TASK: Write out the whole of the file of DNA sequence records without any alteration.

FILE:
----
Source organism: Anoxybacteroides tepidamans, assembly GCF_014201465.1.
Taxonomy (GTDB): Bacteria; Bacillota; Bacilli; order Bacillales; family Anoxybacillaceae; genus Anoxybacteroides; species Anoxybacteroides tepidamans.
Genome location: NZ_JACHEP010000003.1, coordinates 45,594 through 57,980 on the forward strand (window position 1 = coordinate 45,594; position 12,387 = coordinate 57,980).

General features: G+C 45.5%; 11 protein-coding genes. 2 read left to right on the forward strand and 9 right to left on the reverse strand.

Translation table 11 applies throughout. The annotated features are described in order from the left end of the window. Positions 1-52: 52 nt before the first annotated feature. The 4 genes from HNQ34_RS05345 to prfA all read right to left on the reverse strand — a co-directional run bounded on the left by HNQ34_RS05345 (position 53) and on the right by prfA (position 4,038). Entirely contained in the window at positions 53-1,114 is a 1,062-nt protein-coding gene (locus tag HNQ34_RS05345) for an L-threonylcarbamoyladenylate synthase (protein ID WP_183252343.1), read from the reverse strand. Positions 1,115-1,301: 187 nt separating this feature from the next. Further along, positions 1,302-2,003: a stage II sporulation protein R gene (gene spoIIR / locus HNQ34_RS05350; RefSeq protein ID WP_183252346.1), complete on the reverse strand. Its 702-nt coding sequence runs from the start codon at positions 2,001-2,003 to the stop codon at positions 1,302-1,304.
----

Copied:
Source organism: Anoxybacteroides tepidamans, assembly GCF_014201465.1.
Taxonomy (GTDB): Bacteria; Bacillota; Bacilli; order Bacillales; family Anoxybacillaceae; genus Anoxybacteroides; species Anoxybacteroides tepidamans.
Genome location: NZ_JACHEP010000003.1, coordinates 45,594 through 57,980 on the forward strand (window position 1 = coordinate 45,594; position 12,387 = coordinate 57,980).

General features: G+C 45.5%; 11 protein-coding genes. 2 read left to right on the forward strand and 9 right to left on the reverse strand.

Translation table 11 applies throughout. The annotated features are described in order from the left end of the window. Positions 1-52: 52 nt before the first annotated feature. The 4 genes from HNQ34_RS05345 to prfA all read right to left on the reverse strand — a co-directional run bounded on the left by HNQ34_RS05345 (position 53) and on the right by prfA (position 4,038). Entirely contained in the window at positions 53-1,114 is a 1,062-nt protein-coding gene (locus tag HNQ34_RS05345) for an L-threonylcarbamoyladenylate synthase (protein ID WP_183252343.1), read from the reverse strand. Positions 1,115-1,301: 187 nt separating this feature from the next. Further along, positions 1,302-2,003: a stage II sporulation protein R gene (gene spoIIR / locus HNQ34_RS05350; RefSeq protein ID WP_183252346.1), complete on the reverse strand. Its 702-nt coding sequence runs from the start codon at positions 2,001-2,003 to the stop codon at positions 1,302-1,304.